I can understand feeling discouraged, like it doesn’t matter, but it does. Everything we know suggests that higher than normal blood sugars have a negative impact on your health and quality of life. Don’t compare your situation to others, this is about you. Just because 6.4% is “good” relative to someone else who doesn’t watch what they eat doesn’t make it “good” for you.
You claim to “have the faith,” so have some confidence. Your daughter is doing great. A HbA1c of 6.4% is not a “normal” blood sugar like Dr. B recommends as a target, but you are not following his diet exactly and you have a child, not an adult. Set reasonable expectations and include targets that recognize control that minimizes hypos. And don’t let Clara (or yourself) think for a minute that a HbA1c of 6.4% is a failure. It is just a number. Things will be harder when she reaches her teens, and even with a tighter diet and more attention to control, it may be unreasonable to hit even a 6.4% during those years.
It’s so difficult to control BG with a child’s growth spurts, which to me is all the more reason to keep things as level as humanly possible with carb restriction to avoid the roller coaster. The high/low see-saw is damaging.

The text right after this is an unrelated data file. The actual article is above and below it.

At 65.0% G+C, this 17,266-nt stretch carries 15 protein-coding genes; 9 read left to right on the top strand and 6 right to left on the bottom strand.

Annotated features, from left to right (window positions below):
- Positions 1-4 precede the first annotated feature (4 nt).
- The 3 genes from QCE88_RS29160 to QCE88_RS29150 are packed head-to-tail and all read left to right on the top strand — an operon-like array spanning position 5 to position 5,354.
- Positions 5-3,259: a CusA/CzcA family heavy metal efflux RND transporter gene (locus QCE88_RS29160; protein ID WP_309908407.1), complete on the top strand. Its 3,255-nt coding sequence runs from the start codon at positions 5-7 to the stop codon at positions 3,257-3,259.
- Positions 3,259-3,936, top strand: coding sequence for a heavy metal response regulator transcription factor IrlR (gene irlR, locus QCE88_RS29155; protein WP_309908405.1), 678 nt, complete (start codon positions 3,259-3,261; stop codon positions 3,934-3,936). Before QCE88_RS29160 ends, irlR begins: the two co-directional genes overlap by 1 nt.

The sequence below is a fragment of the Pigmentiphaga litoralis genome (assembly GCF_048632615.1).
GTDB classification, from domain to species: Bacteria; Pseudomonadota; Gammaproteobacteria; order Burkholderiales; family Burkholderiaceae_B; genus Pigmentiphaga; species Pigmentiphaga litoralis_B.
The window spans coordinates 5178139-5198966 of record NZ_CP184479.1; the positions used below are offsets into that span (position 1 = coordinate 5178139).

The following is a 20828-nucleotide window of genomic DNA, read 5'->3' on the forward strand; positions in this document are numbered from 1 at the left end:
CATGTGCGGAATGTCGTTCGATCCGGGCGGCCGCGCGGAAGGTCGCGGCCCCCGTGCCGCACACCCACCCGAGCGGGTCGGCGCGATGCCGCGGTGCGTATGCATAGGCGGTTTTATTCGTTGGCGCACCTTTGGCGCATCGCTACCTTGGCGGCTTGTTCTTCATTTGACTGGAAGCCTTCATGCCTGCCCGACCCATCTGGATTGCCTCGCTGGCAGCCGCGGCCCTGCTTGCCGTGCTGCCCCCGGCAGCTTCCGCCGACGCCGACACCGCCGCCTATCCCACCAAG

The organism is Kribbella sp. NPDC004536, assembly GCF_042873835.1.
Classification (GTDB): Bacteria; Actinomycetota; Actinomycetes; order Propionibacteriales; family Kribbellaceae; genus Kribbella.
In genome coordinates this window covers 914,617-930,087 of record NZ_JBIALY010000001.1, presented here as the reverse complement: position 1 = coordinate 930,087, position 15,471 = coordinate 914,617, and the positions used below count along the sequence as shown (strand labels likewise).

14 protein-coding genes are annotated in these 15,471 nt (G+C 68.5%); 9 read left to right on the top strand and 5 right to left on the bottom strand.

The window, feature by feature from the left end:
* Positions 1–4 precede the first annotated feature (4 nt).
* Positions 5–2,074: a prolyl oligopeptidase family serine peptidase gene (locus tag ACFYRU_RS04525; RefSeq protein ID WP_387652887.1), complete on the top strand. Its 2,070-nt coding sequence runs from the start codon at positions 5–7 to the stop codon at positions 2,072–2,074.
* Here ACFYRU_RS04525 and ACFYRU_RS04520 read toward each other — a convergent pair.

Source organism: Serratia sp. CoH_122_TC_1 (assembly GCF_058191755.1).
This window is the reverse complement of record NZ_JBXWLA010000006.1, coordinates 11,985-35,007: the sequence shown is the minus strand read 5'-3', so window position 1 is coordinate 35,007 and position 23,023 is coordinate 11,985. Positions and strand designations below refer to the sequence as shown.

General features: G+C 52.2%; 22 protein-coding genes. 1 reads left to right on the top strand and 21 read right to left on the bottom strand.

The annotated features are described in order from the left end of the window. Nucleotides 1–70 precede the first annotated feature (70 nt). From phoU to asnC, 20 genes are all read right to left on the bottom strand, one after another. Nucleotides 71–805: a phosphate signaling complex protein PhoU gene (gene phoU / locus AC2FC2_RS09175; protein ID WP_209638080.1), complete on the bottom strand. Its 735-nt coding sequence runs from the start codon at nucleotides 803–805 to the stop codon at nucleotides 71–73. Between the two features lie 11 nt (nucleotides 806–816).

My goal is to take as little insulin as possible to avoid insulin resistance (which some T1s can develop), to avoid weight gain &, of course, to stick to the tried & true law of small numbers.
People say “everyone agrees that 180 carbs is ideal. My CDE, NP, endo all told me this. I’m in great control as long as my A1c is under 7 or in the high 6’s.” Well, they’re all getting the same info from the same source. This is just convention. Know I sound like a broken record, but health professional are more concerned with the short-term goal of avoiding lows, for which they could be liable, than the long-term effects of highs. Lows are certainly not healthy, but the focus is not on helping PWD achieve more normal, level BG. This goal is not achievable on high carb diets, so naturally higher BG & correspondingly higher A1cs are acceptable to this way of thinking. It’s their paradigm. Their paradigm is incorrect. Good enough for a diabetic isn’t the way to approach diabetes.